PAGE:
Looking back over the past few months, the blog’s been pretty saturated with rants, opinions, commentaries, and whatnot. So I figured I’d give my loyal readers a break from all that. I imagine one can only take so much whining on topics romantic and medical.
So instead, I’d like to tell you a story.
I’m not entirely sure of the point of this story, I’d just like to get it down on paper, so to speak. Get it out of my brain and off my chest. I suppose you can take from it what you will.
I was walking to school in the late afternoon, taking my usual route. I remember it pretty vividly – it was a bit cloudy, with patches of white-blue sky peeking through. The temperature was quite mild, especially for this time of year, and the snow had transformed to greyish slush over the course of the day.
I tromped through the ER parking lot, as always, heading for the hospital entrance. “Are You Gonna be My Girl” was thumping in my ears over the screeching bus brakes and ambulance sirens. But as I neared the end of the parking lot, I noticed fluorescent yellow vests bobbing up and down, partially obscured by a row of cars. Security folks. Wasn’t unusual, I’d seen them checking parking meters several times before.
But as I rounded the corner, I could see they were on the sidewalk, nowhere near any vehicles. I was curious. Maybe there was a scuffle earlier? Maybe someone’s purse was snatched? Maybe just chatting and enjoying the occasional burst of sunshine? I scratched my ideas quickly – by then, I was close enough to see that there were three of them, surrounding and hunched over something much shorter than them. A few more feet and I could see a wheelchair in the center of the circle.
That’s when I noticed she was screaming.
The young lady in the wheelchair. I hadn’t heard her over my iPod until I was close, about 30 feet away. She was screaming and shouting for all she was worth at those three yellow vests. “Leave me alone! Don’t touch me! Somebody – please help me –” Then I could see her face, tight with fear. She was absolutely convinced that these people meant her harm. That she was being held against her will. That she had to escape. Every few seconds she would try to get up and one of the yellow vests would gently, but forcefully, push her back into the chair. I saw a lady walking towards me actually stop out of concern, but she moved on after a few words with the vests.
If there’s one thing in this world I hate more than anything, it’s human suffering. It appalls me. And it hurts. The wretchedness of that woman’s condition made me want to cross the street and walk on the other side. As if putting distance between us would make her fear less real, less scary. I immediately decided against it – not only would it look incredibly stupid, but I also wanted to test myself. If I’m going to be dealing with suffering and illness for the rest of my life, I need to be able to at least come in close proximity to it without losing my composure.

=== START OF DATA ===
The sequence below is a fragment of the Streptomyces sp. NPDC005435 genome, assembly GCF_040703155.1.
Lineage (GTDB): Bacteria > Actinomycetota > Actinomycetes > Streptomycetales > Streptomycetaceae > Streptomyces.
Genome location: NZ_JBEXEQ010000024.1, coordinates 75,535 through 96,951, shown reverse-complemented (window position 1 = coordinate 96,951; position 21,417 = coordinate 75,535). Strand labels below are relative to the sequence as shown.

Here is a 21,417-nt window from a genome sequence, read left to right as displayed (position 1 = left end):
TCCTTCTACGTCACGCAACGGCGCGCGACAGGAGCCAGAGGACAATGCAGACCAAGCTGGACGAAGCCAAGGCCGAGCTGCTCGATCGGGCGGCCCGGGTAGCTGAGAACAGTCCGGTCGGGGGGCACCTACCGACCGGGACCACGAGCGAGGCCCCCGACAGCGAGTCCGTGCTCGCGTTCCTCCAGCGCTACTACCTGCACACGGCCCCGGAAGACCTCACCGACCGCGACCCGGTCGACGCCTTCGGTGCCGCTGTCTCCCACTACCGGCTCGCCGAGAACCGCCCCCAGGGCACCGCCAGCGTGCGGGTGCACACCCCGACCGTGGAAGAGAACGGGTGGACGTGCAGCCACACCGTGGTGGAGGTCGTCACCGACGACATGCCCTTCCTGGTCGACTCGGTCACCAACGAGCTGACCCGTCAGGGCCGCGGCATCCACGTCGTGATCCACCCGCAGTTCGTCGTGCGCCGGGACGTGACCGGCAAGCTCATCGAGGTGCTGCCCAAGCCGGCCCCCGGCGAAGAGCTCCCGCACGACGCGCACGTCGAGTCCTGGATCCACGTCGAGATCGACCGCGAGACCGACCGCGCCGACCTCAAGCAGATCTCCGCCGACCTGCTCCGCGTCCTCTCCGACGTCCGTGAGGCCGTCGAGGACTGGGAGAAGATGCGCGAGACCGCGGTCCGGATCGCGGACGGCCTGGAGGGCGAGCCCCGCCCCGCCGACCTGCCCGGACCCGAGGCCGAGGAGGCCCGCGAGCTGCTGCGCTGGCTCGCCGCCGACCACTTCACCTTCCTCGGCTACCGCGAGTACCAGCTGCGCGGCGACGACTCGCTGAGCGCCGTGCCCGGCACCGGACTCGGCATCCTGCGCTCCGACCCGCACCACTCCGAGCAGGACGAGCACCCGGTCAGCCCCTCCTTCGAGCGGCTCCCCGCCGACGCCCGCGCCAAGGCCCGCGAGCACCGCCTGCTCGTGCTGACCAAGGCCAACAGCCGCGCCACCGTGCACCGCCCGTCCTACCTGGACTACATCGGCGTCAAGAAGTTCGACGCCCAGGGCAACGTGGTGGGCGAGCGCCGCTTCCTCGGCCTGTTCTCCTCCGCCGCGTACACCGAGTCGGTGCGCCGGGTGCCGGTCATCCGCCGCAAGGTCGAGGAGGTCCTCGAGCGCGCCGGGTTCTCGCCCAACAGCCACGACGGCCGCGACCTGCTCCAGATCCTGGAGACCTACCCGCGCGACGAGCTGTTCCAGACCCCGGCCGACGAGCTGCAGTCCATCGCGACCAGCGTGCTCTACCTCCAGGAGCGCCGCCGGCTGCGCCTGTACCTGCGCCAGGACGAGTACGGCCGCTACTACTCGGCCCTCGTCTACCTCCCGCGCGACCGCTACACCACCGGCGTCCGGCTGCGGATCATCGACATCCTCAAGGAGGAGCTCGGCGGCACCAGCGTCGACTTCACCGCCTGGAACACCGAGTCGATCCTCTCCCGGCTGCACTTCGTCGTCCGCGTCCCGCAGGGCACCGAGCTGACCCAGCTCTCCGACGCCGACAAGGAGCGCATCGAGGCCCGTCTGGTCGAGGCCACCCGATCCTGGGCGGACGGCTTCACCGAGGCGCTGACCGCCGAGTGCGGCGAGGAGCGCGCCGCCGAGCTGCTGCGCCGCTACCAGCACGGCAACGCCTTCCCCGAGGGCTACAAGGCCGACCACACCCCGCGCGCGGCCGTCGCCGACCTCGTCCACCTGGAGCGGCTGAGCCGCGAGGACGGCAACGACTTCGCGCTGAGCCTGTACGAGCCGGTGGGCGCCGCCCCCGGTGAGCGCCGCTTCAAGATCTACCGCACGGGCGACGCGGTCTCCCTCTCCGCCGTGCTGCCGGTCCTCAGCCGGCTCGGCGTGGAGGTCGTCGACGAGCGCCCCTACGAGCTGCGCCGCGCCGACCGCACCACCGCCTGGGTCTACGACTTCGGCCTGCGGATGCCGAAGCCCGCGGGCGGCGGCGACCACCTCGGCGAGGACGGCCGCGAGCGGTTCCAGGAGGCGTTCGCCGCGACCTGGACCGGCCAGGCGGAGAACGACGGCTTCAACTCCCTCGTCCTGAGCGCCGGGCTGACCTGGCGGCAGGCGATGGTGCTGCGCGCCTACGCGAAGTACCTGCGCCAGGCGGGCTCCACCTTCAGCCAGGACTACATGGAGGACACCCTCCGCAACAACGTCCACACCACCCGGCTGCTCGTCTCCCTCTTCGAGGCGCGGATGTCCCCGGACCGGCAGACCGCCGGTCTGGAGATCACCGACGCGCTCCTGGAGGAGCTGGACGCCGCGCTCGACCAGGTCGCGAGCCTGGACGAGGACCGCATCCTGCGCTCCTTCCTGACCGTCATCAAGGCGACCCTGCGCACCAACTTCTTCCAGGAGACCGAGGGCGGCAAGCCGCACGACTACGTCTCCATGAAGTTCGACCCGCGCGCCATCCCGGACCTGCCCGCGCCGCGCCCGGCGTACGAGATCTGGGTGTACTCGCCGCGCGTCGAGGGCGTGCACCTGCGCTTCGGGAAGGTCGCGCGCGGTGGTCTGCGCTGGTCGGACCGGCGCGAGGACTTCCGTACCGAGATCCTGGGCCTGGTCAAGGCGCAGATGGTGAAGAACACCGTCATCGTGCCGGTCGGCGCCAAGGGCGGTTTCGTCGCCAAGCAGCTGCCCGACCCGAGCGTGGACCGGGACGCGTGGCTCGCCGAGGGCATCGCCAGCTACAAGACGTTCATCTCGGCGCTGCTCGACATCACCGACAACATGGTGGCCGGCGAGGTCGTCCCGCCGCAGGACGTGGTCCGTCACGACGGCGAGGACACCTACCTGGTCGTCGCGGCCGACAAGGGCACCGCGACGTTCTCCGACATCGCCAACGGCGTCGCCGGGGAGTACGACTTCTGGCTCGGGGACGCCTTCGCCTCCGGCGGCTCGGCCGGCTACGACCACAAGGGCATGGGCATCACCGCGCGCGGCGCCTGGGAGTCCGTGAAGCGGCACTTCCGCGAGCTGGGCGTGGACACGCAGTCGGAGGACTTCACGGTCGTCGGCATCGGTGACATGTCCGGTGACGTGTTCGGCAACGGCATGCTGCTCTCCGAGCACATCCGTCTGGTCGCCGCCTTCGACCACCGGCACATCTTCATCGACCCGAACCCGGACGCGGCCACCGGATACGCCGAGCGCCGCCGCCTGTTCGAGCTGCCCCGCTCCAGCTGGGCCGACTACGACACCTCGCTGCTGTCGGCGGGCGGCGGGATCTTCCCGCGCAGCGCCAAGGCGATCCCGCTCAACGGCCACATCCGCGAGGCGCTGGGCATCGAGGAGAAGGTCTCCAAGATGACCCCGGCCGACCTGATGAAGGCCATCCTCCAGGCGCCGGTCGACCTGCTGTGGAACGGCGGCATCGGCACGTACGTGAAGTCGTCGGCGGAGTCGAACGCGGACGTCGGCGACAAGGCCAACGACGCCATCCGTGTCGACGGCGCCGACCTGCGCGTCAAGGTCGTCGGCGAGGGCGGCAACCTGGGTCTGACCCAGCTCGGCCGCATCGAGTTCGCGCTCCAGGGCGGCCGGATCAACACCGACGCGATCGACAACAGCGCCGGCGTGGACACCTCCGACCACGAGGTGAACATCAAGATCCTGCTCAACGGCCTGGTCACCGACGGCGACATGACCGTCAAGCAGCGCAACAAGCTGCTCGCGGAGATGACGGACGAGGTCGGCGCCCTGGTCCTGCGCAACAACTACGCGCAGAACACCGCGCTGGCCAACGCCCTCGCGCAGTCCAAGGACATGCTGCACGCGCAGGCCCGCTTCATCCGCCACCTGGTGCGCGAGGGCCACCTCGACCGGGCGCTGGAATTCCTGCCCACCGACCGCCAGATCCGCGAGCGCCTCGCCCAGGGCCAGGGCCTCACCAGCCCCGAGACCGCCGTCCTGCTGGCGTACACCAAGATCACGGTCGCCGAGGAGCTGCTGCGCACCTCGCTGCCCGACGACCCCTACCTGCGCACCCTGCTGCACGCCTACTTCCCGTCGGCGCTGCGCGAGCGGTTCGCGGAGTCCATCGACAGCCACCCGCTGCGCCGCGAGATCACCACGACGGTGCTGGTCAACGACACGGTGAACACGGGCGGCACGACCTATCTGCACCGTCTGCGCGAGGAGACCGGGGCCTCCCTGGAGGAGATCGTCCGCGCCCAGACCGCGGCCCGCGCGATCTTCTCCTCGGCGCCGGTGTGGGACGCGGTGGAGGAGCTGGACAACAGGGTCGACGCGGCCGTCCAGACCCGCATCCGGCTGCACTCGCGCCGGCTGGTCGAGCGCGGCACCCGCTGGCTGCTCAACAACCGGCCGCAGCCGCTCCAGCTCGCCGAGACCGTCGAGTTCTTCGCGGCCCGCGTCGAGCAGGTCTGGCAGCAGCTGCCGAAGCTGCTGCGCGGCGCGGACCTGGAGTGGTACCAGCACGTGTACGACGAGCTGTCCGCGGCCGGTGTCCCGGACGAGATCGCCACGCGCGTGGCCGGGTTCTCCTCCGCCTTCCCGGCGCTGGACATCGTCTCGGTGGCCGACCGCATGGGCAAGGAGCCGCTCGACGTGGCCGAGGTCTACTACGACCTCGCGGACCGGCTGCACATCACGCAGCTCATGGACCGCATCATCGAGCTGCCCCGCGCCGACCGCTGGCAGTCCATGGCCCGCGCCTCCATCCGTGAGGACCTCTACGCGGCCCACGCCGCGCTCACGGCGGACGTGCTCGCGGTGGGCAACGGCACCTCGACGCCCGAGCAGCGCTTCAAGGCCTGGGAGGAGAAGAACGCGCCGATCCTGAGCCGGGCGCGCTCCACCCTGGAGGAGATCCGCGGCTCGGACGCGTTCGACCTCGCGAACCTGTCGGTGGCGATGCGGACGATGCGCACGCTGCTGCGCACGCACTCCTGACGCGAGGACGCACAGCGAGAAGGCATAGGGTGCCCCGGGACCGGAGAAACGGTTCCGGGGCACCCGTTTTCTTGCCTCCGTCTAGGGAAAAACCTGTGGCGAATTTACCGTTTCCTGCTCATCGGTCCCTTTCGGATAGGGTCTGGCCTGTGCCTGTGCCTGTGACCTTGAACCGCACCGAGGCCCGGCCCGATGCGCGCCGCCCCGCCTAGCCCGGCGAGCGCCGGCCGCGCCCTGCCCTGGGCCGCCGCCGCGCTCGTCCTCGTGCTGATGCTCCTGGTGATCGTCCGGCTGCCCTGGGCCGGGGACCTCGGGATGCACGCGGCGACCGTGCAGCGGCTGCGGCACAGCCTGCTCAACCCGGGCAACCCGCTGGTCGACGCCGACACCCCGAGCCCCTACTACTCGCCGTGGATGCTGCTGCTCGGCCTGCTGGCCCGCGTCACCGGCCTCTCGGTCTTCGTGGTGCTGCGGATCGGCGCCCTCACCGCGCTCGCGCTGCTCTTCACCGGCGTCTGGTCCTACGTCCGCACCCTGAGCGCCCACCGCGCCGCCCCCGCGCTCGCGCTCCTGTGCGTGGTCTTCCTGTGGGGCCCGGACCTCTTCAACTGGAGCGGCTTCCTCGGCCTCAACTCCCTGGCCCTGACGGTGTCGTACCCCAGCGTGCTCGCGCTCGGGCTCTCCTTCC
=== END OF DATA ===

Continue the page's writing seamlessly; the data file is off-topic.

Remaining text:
That stabbing fear and gut-wrenching empathy grew as I closed the last few feet between us, but I steeled myself and forced myself to get a freaking grip. I think I made eye contact with one of the vests and I nodded, trying to convey some sense of worry and sympathy for both them and the young lady.
Then I looked her in the eye. I didn’t mean to, but I didn’t mean not to, either. And for a second, I understood her desperation and terror, looking through the bars of her reflective yellow prison.
She began to scream at me, then. Not just pleading with the air anymore, but directly begging me to help her. Somehow. Not as a doctor or a medical student or security personnel, just an unknown face on the street. The strange mix of hopelessness, despair, and shame that followed… I don’t know if I could properly describe it. All I knew was that I was unable to help. She was going to continue to suffer as I passed by, seemingly indifferent to her overwhelming fear.
I turned away.
Unsettled, helpless, and conflicted, I turned away.
As I walked on, I slowly realized how terrified she must have been. Three total strangers were holding her against her will, in broad daylight, on a public street, and with dozens of people passing by. What kind of a mad world is that?
I’ve thought about her many times since then. It still stings a bit. And rationally, I know that she was in very capable hands and stopping to speak to her may well have made things worse. But that doesn’t change the fact that I identified someone in need and failed to do anything about it. Do I listen to my heart or my head? Did I do the right thing? Would I have done the same thing today? Tomorrow?
I can only hope that, throughout the rest of my training, when someone asks for my help, I’ll have the skills and the capacity to do something. To alleviate human suffering in some way. Because that day, I just couldn’t.
Photo courtesy of: anankkml | FreeDigitalPhotos.net